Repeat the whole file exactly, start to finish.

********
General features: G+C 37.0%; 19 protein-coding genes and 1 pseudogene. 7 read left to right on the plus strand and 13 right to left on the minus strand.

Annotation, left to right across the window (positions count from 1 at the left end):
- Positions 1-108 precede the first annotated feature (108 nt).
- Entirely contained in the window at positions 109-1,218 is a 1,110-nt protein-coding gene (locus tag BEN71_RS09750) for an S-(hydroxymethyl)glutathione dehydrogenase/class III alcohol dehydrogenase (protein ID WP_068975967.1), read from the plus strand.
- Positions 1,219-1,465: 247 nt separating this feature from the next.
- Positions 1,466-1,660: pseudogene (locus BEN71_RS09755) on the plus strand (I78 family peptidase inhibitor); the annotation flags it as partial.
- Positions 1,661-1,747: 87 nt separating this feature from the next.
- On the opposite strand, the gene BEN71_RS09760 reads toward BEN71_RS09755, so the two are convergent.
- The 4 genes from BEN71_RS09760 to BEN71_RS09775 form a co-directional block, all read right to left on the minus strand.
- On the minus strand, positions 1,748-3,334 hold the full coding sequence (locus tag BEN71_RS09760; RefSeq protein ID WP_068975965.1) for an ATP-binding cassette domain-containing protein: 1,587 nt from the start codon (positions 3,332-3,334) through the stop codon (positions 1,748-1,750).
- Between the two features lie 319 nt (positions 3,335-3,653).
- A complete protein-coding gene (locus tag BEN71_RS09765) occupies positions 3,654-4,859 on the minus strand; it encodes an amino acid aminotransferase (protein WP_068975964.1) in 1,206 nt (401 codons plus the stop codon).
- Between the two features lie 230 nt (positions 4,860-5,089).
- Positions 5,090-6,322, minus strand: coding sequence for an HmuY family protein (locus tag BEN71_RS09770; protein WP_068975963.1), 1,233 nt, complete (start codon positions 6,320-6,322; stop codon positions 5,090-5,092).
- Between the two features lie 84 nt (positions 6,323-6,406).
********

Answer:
General features: G+C 37.0%; 19 protein-coding genes and 1 pseudogene. 7 read left to right on the plus strand and 13 right to left on the minus strand.

Annotation, left to right across the window (positions count from 1 at the left end):
- Positions 1-108 precede the first annotated feature (108 nt).
- Entirely contained in the window at positions 109-1,218 is a 1,110-nt protein-coding gene (locus tag BEN71_RS09750) for an S-(hydroxymethyl)glutathione dehydrogenase/class III alcohol dehydrogenase (protein ID WP_068975967.1), read from the plus strand.
- Positions 1,219-1,465: 247 nt separating this feature from the next.
- Positions 1,466-1,660: pseudogene (locus BEN71_RS09755) on the plus strand (I78 family peptidase inhibitor); the annotation flags it as partial.
- Positions 1,661-1,747: 87 nt separating this feature from the next.
- On the opposite strand, the gene BEN71_RS09760 reads toward BEN71_RS09755, so the two are convergent.
- The 4 genes from BEN71_RS09760 to BEN71_RS09775 form a co-directional block, all read right to left on the minus strand.
- On the minus strand, positions 1,748-3,334 hold the full coding sequence (locus tag BEN71_RS09760; RefSeq protein ID WP_068975965.1) for an ATP-binding cassette domain-containing protein: 1,587 nt from the start codon (positions 3,332-3,334) through the stop codon (positions 1,748-1,750).
- Between the two features lie 319 nt (positions 3,335-3,653).
- A complete protein-coding gene (locus tag BEN71_RS09765) occupies positions 3,654-4,859 on the minus strand; it encodes an amino acid aminotransferase (protein WP_068975964.1) in 1,206 nt (401 codons plus the stop codon).
- Between the two features lie 230 nt (positions 4,860-5,089).
- Positions 5,090-6,322, minus strand: coding sequence for an HmuY family protein (locus tag BEN71_RS09770; protein WP_068975963.1), 1,233 nt, complete (start codon positions 6,320-6,322; stop codon positions 5,090-5,092).
- Between the two features lie 84 nt (positions 6,323-6,406).